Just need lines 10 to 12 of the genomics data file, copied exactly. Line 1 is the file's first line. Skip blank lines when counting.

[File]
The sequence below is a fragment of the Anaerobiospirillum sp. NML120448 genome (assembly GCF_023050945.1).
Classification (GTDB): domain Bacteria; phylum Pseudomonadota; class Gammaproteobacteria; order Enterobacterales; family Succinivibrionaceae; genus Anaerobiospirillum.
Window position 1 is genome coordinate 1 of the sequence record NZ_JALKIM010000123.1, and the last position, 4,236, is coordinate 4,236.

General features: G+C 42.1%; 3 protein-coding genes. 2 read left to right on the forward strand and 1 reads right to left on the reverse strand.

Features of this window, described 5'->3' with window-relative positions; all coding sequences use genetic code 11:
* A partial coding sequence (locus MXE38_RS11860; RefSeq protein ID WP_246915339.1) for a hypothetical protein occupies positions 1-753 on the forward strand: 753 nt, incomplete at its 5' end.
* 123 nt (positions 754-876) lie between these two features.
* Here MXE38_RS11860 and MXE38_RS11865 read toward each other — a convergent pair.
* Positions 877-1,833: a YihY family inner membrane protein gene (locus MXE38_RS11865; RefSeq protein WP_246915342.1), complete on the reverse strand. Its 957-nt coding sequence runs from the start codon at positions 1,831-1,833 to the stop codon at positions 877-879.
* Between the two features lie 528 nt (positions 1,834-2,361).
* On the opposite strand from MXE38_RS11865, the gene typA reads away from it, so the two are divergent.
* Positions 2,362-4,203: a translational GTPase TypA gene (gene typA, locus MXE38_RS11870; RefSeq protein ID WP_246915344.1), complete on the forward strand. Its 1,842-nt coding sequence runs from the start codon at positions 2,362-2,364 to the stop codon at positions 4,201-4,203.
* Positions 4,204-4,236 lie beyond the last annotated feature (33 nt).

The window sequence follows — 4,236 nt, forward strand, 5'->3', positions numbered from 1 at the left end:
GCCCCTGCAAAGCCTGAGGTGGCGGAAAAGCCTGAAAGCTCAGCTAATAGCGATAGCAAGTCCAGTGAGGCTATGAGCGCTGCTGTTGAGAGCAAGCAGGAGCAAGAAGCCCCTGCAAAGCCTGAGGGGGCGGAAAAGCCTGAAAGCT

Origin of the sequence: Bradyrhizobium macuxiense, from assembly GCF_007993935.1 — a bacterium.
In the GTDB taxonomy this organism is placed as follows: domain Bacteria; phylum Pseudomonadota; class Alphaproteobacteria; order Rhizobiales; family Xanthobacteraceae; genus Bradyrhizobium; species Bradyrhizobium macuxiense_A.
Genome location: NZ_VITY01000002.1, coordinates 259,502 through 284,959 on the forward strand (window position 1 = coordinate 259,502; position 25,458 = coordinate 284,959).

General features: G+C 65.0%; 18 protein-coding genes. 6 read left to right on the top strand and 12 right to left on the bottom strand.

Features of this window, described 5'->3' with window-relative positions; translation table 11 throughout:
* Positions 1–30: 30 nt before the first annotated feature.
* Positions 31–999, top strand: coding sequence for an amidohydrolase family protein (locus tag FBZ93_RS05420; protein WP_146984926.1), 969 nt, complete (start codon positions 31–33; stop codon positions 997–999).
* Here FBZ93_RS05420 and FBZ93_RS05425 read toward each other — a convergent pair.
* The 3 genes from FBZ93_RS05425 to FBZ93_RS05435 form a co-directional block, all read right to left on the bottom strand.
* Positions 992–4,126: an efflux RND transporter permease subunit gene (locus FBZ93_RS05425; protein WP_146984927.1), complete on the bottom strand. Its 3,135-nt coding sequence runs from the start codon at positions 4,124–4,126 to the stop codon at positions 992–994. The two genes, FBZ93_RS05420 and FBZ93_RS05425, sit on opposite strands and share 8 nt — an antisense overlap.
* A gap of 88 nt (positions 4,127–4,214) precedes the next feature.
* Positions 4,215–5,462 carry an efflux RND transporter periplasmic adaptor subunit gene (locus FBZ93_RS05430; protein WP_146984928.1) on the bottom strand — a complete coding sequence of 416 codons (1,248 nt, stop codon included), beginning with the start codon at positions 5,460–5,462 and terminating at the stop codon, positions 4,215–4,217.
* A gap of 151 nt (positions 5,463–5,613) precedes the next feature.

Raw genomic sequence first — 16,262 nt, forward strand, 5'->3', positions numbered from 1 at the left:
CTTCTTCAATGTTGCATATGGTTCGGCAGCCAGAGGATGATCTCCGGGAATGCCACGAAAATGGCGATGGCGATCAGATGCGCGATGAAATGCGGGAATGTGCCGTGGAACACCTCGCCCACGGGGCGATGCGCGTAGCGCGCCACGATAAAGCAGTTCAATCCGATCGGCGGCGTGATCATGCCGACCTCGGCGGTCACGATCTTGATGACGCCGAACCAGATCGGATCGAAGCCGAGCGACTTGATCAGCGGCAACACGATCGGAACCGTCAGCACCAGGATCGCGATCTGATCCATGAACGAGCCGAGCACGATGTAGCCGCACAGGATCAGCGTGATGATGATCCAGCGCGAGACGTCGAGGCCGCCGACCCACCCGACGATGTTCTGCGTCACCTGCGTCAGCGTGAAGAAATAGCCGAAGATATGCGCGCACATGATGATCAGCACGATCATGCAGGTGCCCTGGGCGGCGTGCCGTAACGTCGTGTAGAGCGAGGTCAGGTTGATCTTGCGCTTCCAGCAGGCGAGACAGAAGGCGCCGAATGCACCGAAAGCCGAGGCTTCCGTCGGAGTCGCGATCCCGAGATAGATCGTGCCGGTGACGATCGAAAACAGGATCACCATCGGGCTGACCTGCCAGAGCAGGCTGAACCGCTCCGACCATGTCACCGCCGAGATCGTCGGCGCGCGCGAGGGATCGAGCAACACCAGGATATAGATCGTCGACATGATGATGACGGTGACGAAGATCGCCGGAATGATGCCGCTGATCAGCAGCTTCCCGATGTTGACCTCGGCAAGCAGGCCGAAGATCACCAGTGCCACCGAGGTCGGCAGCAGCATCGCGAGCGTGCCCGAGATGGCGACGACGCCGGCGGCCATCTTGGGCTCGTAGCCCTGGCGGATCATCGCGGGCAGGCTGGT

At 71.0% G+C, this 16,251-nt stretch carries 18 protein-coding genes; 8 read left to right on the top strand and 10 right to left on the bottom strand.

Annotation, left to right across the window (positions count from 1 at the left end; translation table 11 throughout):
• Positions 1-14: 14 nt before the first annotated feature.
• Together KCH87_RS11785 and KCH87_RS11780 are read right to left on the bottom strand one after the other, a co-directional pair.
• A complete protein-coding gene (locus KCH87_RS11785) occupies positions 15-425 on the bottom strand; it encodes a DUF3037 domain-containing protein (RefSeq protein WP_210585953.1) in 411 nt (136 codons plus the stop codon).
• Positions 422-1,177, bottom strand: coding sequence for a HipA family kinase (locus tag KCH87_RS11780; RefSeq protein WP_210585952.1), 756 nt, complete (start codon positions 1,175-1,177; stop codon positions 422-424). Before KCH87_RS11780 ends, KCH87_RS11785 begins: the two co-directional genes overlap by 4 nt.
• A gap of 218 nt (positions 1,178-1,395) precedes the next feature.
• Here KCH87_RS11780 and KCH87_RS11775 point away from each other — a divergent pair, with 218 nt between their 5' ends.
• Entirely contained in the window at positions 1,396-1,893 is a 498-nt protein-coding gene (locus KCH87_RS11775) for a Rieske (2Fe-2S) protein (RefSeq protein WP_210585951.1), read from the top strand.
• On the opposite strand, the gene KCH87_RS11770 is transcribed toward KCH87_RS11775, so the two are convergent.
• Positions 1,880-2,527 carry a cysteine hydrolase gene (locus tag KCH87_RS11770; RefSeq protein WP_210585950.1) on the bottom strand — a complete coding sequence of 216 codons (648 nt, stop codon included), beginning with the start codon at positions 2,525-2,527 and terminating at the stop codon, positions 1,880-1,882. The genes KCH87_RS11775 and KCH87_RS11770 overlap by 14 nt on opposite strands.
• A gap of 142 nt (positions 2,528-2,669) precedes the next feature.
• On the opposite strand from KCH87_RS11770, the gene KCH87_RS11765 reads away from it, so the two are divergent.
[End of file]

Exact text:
* Between the two features lie 528 nt (positions 1,834-2,361).
* On the opposite strand from MXE38_RS11865, the gene typA reads away from it, so the two are divergent.
* Positions 2,362-4,203: a translational GTPase TypA gene (gene typA, locus MXE38_RS11870; RefSeq protein ID WP_246915344.1), complete on the forward strand. Its 1,842-nt coding sequence runs from the start codon at positions 2,362-2,364 to the stop codon at positions 4,201-4,203.